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Discussion Starter · #1 ·
Hi All,
I am trying to reason through the thought process of choosing one gun over another. I have read over and over that, if you are looking for a budget shotgun for skeet and trap, it is preferable to go with a autoloader than an inexpensive o/u. I just have not heard any rational for it. Why would a, say $700-$800 autoloader be a better choice than a similarly priced o/u? Just asking?
 

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I can think of 2 reasons right off the bat.
1, Auto holds more shells
2, Less Recoil for prolonged shooting.

Guns are like tools, you need different tools for each job, at least that's what I tell the wife. :p
 

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when semi's break, they fix easier.
cheap o&u's break...you usually end up tossing them out and end up getting that good one you were avoiding.
 
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Discussion Starter · #5 ·
when semi's break, they fix easier.
cheap o&u's break...you usually end up tossing them out and end up getting that good one you were avoiding.
Ok, I get that. But the one with the most moving parts is likely to break sooner. What exactly can break on an over under? Are the barrels not as robust as semi autos and pumps?
 

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Great question. I shoot trap and own O/Us, Semi-autos, and a pump. In time if you keep shooting you will end up buying more guns than you will care to admit. I would not agonize too much over where you start, but here are some general thoughts:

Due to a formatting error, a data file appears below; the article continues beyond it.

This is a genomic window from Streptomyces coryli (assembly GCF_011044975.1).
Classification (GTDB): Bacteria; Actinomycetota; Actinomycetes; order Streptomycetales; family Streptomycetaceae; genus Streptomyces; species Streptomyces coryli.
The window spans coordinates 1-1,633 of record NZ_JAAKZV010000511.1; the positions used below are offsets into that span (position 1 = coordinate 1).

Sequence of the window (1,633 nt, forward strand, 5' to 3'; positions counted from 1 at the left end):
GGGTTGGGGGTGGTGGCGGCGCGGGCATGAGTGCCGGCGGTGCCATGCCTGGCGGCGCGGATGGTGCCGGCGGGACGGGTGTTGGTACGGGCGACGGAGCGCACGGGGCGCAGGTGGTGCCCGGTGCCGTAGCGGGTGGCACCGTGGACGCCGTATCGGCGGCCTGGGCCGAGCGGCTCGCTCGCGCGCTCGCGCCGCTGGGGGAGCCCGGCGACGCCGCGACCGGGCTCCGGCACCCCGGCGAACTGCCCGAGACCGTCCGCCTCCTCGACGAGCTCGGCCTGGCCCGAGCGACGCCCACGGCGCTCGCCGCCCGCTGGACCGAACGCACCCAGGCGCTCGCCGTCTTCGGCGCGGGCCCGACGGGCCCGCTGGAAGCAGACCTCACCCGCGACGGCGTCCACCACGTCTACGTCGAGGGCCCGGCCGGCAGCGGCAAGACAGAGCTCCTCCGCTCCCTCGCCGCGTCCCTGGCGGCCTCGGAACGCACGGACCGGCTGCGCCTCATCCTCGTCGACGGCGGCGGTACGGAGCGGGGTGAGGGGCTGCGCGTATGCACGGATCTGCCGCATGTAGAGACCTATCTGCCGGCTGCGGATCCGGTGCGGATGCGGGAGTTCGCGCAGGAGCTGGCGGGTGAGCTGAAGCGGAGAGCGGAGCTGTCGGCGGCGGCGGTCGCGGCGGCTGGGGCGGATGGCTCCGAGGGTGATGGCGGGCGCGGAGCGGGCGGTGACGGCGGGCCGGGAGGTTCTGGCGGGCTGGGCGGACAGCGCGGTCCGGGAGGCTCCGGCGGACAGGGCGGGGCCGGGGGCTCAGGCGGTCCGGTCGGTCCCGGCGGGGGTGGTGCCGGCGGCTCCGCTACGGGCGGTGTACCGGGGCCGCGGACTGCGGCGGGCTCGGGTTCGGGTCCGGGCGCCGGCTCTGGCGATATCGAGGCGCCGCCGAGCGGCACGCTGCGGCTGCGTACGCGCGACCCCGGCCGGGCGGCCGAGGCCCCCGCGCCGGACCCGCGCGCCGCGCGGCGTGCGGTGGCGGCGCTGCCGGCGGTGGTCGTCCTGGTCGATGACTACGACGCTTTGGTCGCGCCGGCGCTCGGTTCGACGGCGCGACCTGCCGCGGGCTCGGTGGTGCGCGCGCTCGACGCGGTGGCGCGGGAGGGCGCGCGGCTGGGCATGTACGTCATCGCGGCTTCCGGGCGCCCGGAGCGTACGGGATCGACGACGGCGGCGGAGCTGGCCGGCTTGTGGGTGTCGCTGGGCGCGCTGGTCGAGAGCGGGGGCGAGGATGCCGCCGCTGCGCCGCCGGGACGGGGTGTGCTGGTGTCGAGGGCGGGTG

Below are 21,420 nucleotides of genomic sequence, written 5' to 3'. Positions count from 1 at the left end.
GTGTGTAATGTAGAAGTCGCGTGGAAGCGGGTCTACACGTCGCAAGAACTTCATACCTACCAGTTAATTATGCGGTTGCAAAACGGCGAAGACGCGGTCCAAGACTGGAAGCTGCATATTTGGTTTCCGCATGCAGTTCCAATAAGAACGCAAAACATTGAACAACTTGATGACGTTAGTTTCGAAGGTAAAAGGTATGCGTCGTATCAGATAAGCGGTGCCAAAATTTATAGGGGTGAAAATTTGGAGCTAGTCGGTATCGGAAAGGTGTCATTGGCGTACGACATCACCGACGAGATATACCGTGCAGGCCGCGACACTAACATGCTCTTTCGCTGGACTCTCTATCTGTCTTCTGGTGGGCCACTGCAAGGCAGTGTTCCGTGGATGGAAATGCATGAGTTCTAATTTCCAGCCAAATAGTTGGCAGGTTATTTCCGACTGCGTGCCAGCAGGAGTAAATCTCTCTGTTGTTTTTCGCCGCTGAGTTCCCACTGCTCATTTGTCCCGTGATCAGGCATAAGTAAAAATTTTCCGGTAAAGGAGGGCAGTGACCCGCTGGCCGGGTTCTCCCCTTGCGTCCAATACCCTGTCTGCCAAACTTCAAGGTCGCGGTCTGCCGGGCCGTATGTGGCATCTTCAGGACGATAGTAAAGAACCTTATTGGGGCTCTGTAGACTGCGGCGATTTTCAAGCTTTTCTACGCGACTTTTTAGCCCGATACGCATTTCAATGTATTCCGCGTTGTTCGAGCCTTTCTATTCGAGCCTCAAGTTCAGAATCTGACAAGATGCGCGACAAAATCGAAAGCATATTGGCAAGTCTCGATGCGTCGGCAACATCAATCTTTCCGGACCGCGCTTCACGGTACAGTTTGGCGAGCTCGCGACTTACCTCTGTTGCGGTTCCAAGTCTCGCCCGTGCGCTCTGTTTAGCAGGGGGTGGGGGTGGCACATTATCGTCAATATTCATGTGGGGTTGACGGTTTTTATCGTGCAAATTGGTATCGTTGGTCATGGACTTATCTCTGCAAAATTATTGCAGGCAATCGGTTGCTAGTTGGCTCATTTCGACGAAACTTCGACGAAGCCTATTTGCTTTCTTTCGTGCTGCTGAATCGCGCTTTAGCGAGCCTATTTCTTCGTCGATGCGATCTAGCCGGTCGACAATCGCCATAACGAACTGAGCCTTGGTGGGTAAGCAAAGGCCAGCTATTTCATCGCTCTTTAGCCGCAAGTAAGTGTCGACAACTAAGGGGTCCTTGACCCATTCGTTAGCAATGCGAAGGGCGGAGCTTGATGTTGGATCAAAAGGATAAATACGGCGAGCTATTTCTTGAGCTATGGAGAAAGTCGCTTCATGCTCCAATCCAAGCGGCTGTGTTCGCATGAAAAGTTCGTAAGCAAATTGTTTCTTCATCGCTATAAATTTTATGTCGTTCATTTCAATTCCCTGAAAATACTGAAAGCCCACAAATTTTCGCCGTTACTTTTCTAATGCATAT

- winchester model 12 pumps are a classic trap gun, and while they are not as popular now, they have won more trap competitions than any other single gun. You can pick up a decent one used for $500 or so, and if you don't like it you can sell it for $500 or so (i would probably be your buyer).
- Well made O/Us will likely outlast their owners. My favorite gun is a Beretta BL-4 that belonged to my father. I would use it more often, but my wife usually grabs it before i do. She broke 18 / 25 with it the first time she shot trap. I don't think you can go wrong with an older Beretta or a Browning Superposed (if you consider a superposed make sure you google salt gun so don't end up buying problem gun). If you don't like them you can sell them for more or less what you paid.
- If you decide to go with a new semi-auto i would spend the extra few hundred to get into a browning, beretta, or Benelli. It will hurt a little more when you buy it, but you will feel a whole lot better every time you use it.

Hope that helps.
 

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jello...it would be triggers, sears, and ejectors. and instead of dropping in a new part, each requires a smith to put in and out.
and too, if its a cheap o&u, the pivot pins will wear, loosening the guns lock up and head space. again, a smith will need to fix it. so...owning an o&u has hidden costs, looming inside the smiths shop.

remember....hes asking for comparitive costs of guns costing 700.00.
a 700 o&u is not expensive. now if he wanted to pay 3000+ for one, id say go ahead, because he'd get years of use without a problem.
 

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Discussion Starter · #8 ·
Bobski,
Great explanation. So, costs associated with the overall wear and tear of an o/u would be higher than the semi because of the repair cost.

Now, you know this question was coming: aside from spending $3000+, what is the cost breakpoint for a good new or used o/u? Is, say, a Citori ($1000 used, $2000 new) something to consider?

Thanks for all the great information.